The Observer

Musical expression gives students an emotional outlet

By Maddy Jacobs Fact Checker

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If CHS were a human body, the different high school clichés would inhabit the obvious choices. The athletes would be the arms and legs, while the scholars would be the brain. The musicians, however, would be the very soul of the student body.

Junior Kenneth Liao has been playing violin for half of his life, and listening to the harmonic melody of his strings is nothing short of extraordinary.

“When I play any piece, I try to capture the mood and feeling the composer felt at the time and present it to the audience,” Liao said. “I can be imagining anything from the coldness and desolation of Sibelius to the excited and cheerful mood of Mozart.”

According to Liao, his career as a violinist began after being inspired by recitals at Phil Hosford’s Academy of Music. Since then, he has flourished as one of CHS’s finest violinists.

Liao’s mastery of the violin has been recognized by many renowned artists at the acclaimed artistic venue Strathmore. He has also performed solo at the Kennedy Center concert hall.

While Liao is a master in the string section of the band, junior Isaiah Shim dominates on the piano.

According to Shim, his passion for the piano is largely motivated by his admiration of conductor, composer and pianist Leonard Bernstein. His incredible enthusiasm for playing also comes from his genuine love of music.

“Music means joy, comfort, entertainment and life to me because it affects my emotions and I’ll hopefully be [working with] music for rest of my life,” Shim said. “I don’t know what I would be like if I [didn’t have] music.”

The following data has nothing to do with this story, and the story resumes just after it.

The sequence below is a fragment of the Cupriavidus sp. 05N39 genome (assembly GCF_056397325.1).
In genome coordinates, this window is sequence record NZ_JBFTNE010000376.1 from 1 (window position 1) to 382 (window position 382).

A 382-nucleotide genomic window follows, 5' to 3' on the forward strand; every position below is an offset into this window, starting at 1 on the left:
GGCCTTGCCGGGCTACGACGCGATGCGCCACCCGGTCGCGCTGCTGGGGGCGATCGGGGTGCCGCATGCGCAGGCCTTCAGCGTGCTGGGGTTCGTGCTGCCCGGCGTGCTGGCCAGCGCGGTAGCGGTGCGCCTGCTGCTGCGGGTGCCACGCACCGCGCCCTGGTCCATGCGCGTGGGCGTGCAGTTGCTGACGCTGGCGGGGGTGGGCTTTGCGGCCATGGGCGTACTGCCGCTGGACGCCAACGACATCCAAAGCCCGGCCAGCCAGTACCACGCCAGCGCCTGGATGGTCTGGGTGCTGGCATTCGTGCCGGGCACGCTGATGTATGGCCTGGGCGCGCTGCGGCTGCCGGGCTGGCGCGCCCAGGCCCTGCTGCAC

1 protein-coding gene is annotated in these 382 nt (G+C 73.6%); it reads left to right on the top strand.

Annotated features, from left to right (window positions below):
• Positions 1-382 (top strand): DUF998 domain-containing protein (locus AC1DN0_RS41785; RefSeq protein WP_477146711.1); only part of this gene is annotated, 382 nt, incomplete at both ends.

Another one of CHS best is junior Joshua Coyne, a dual violinist and composer who declares that music is his life’s true passion.

“Music is everything to me,” Coyne said. “It’s what’s really important in my life. Composing is great because there are no rules and you can express yourself in a way that no [one] can tell you [is] wrong.”

Beginning instruction on the violin at the age of four, Coyne showed enthusiasm for the instrument and has since developed into a composer and seasoned performer.

Coyne has performed for several famous people, including President of the United States Barack Obama. He was asked to play for Obama’s “Stand for Change” rally and played in front of 13,500 people at Baltimore’s First Mariner Arena.

The next time you are at a CHS sporting event or musical, take some time to look behind the scholar athletes and belting singers towards the band or the orchestra; they will amaze you.

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The School Newspaper of Winston Churchill High School.
Musical expression gives students an emotional outlet